Published: June 29, 2002
Barefoot `Come' helps choreographer Finwall gain a toehold
By Camille LeFevre
Special to the Star Tribune
Alyce Finwall is working hard to create a niche for herself. In her barefoot ballet "Come,"
the New York choreographer, a St. Paul native and former dancer with Ballet of the Dolls, grafts modern-dance moves and vernacular gestures onto an abstract style rooted in classical
Her smart choreography is full of surprises. The 75-minute work (performed without intermission and set to a
sound score by John Jindra) shows a solid intersection of technique and execution, choreography and composition. And Finwall and her three dancers are exacting in their performances, even injecting
the latter part of the piece with flecks of humor.
The non-narrative work has two parts, separated by a rebirthing scene. In the first section, the dancers, dressed in oversize white shirts, hold firm positions
that melt into momentum. They reappear in black and red costumes, juxtaposing the choreography of angular lifts and straight lines with fluttering hands and rippling torsos.
They intercept one another in intriguing ways. Bodies revolve inside another dancer's curved arms. Hands cover eyes and forearms encircle waists, creating cages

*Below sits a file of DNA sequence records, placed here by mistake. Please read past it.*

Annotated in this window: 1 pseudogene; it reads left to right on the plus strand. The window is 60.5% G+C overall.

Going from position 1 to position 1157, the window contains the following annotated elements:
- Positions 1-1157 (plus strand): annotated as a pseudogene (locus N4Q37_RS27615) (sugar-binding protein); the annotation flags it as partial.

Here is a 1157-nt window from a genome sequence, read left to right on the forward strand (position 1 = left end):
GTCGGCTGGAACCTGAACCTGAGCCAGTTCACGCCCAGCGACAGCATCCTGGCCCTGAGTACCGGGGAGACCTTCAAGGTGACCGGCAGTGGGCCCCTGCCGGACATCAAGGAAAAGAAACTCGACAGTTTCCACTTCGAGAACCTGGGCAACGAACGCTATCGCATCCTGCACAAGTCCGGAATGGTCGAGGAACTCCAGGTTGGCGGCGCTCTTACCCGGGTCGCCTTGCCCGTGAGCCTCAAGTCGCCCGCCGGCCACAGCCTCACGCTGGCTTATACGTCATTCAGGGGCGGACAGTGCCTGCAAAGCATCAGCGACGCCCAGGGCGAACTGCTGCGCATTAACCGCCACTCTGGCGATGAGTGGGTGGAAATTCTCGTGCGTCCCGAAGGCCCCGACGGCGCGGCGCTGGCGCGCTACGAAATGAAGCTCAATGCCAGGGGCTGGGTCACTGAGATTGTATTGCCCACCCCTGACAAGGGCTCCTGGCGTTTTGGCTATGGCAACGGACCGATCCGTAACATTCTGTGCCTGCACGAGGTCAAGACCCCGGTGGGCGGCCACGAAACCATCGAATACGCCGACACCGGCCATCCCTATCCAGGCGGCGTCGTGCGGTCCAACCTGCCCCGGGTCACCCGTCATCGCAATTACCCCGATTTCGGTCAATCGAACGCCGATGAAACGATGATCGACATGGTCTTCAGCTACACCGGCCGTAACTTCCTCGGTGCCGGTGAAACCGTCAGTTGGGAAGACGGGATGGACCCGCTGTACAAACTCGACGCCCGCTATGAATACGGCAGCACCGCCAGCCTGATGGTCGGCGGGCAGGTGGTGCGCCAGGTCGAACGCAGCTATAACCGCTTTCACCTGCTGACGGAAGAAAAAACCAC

that dancers must fight their way out of. Suddenly the stage is flooded with white light, and the dancers perform in robotic unison before collapsing on the floor.
In the piece's one predictable moment, the dancers douse themselves with buckets of water. Youri Kayama slips through a slit in a paper doorway, and so begins
the second part of the piece, filled with softer movements and a hodgepodge of costume changes.
Kayama dances like a rag doll in the spotlight. She meets up with the other three dancers (Finwall, Kathleen Bibalo and Kyle Shukis), who are dressed as
Puritans. Finwall and Bibalo perform a lilting duet full of liquid arms and fluid spins. And all four dancers reappear in black tutus, clapping as they perform the most classical section of this
abstract barefoot ballet.
Is "Come" better than a lot of dance performed in the Twin Cities? Yes. Is it groundbreaking? No. But with this piece, Finwall shows that she has found a niche
she could make her own.
- Camille LeFevre is a St. Paul writer.
Who: Choreography by Alyce Finwall for Dance
Council Movement Theater.
When: 8 p.m. today and Sunday Where: Southern Theater, 1420 Washington Av. S., Minneapolis.
Tickets: $18. 612-340-1725.